U.S., Japan closing trade gap?

Cattle Market & Farm Reports, Editorials
Sep 13, 2004
by WLJ
— Temporary 24-month testing exemption pondered.
— Japanese panel reiterates young cattle safe.
By Sarah Swenson, WLJ Associate Editor,
& Steven D. Vetter, WLJ Editor

An August 31 internal USDA memorandum indicated the agency could be open to the possibility of agreeing, with Japan, to lower the possible exemption age for cattle to be tested for bovine spongiform encephalopathy (BSE) from 30 months to 24 months, preliminarily. In addition, a federal Japanese food safety panel last week indicated the country's livestock and consumer health would not be sacrificed by not BSE testing younger cattle.
According to USDA's memo, a potential Japanese beef trade agreement would be predicated on USDA being allowed to determine cattle under 24 months of age by using a bone ossification test and beef from those cattle to be eligible for export to Japan without being tested for the disease. Cattle determined to be 24-30 months of age, via the combination of bone ossification testing and dentition (mouthing), could be tested for the disease before that beef is shipped overseas.
When asked to comment on the proposal, USDA officials denied that any agency protocol had been developed or announced and said they were still working hard to convince Japanese officials that science does not show a need to test cattle under 30 months of age.
Scientists told WLJ last week that bone ossification is a test that is very accurate in determining if an animal is older or younger than 24 months of age. Moreover, the test can accurately determine the actual age of animals.
"At two years of age, the bone structure and density changes due to maturity being reached," a Midwestern university kinesiology professor said. "Bone ossification can detect that change, and at that change, an animal is determined to be over 24 months of age. In an instance where that change has not been reached, the animal is younger than that."
A USDA spokesman said that bone ossification has been studied as an avenue of more closely determining an animal's age, but that it has not been discussed as being the sole tool for getting beef from cattle under 24 months of age shipped over to Japan.
"We have utilized that test in conjunction with dentition and other age-determining technologies," the spokesman said.
Other USDA sources said that any agreement with Japan concerning U.S. beef exports would be contingent on beef from cattle 30 months of age or younger being allowed into the country without any BSE testing once a national individual ID program is in place in the U.S.
Beef industry sources confirm the U.S. and Japan have been diligently working towards a compromise in the last few weeks, in an effort to resume trade this fall. According to Japanese Chief Cabinet Secretary, Hiroyuki Hosoda, President George W. Bush, and Japanese Prime Minister Junichiro Koizumi are suppose to meet privately September 21, in conjunction with the United Nations' General Assembly in New York.
When asked if ending the beef ban would be on the agenda, Hosoda said, "I think various issues of concern will be discussed on such occasion."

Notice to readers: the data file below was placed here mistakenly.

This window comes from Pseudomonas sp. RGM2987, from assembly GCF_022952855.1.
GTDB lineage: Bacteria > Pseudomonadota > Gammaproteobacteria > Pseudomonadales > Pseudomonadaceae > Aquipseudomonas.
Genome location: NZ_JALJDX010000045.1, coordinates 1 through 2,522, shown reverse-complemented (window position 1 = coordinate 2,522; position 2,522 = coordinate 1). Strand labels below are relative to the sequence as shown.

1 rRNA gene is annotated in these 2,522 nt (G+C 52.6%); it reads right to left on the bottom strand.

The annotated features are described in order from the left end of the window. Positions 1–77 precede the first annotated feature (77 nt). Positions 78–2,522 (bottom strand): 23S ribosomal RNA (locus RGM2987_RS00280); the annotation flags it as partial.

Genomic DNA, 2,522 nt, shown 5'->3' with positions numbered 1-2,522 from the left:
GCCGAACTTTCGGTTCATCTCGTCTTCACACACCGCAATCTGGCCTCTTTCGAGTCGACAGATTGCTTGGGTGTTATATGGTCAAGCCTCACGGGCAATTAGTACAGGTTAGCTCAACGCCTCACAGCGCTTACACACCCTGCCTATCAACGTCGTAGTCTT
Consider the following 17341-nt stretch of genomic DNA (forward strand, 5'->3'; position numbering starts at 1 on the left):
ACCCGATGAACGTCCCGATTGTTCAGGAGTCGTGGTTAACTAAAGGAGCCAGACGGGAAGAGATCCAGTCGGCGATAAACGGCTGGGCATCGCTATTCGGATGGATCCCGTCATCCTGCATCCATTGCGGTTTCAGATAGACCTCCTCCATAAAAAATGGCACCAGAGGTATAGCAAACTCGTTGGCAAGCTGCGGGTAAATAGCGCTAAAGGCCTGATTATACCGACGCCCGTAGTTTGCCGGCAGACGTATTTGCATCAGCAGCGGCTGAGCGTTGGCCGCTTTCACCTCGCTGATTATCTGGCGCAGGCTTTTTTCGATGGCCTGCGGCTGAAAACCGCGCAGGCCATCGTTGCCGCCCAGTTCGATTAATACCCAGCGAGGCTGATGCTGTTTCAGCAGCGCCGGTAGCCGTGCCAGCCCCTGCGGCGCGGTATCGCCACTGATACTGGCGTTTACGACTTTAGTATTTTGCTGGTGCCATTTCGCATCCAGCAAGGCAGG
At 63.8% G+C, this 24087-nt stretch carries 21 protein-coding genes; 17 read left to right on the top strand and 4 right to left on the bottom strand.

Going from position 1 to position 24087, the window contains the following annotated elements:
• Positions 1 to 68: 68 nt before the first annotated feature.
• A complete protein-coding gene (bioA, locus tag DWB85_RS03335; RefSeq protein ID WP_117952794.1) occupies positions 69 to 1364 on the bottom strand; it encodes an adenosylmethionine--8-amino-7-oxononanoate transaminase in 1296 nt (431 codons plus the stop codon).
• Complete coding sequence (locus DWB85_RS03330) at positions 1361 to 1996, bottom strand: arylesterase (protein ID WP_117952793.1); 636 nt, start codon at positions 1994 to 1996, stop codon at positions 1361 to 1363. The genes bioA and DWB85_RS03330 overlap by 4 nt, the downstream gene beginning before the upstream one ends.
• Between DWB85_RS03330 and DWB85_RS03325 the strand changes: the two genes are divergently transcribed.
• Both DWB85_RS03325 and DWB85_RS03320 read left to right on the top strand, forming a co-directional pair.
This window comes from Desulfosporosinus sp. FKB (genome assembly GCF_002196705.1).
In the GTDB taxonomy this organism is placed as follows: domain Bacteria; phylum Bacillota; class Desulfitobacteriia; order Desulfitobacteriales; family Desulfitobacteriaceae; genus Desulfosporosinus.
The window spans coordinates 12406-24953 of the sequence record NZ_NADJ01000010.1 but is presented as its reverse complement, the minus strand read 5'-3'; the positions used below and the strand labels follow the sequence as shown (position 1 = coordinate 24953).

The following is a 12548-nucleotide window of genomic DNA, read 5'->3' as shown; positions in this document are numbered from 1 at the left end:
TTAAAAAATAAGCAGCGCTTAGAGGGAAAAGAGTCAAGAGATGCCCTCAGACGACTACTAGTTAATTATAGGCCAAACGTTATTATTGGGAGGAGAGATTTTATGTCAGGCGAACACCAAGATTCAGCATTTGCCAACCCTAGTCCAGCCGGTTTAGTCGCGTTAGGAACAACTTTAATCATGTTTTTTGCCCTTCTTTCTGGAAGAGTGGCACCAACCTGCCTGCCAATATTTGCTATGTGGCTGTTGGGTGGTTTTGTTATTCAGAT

Another Japanese source told the Tokyo Daily Yomiuri, "Relevant ministries and agencies are discussing what the prime minister can say on the issue at the summit meeting."
The official also indicated that Japan is currently exchanging views with U.S. counterparts on the issue, but the problem is to what extent these two countries can work out the details for the agreement before the meeting.
So far, the Japanese government only reports maintaining its position of 10 percent testing on animals of all ages. However, Sept. 6, a panel under the Japanese Food Safety Commission recommended its government shift its stance on testing for mad-cow disease in a manner that would likely pave the way for resuming U.S. beef imports. The ad hoc panel on BSE supported their suggestion by saying that under the current testing methods, BSE could not be detected in animals 20 months of age or younger. The bone ossification test could be the shift the ad hoc panel on BSE is seeking to solve this problem and compromise with their blanket testing policy.
Japan's Food Safety Commission was scheduled to meet Sept. 9 to respond to the recommendation of the ad hoc panel. If they endorse the panel's proposal, the Japanese government will then start deliberations on ending 100 percent testing.
Japanese newspapers are also covering the political aspect of resuming beef trade. According to the Daily Yomiuri, the government could face severe difficulties if criticism comes from consumers that public health has been put in danger to expedite beef trade resumption. This could be especially true, if the Japanese government gives the impression that the opening of the borders is in some way related to the U.S. presidential election in November.
Conclusions of the Cabinet Office's Food Safety Commission meeting were not available as of press time last Thursday.
Any resolution to the beef trade issue with Japan is expected to open up additional U.S. beef export markets, including Korea, which has been the third largest destination of U.S. beef the previous several years.
USDA officials said that they don't think Korea will require as many restrictions when they reopen their border to U.S. beef, however, they did say that Japan is the measuring stick being used to determine when the U.S. has made a strong enough effort to ensure the health and safety of its beef and beef products.
USDA officials said that of all the export markets that remained closed to U.S. beef, Japan and Korea make up 71 percent of that total, with the next biggest destination being Russia at only 6-8 percent. — WLJ


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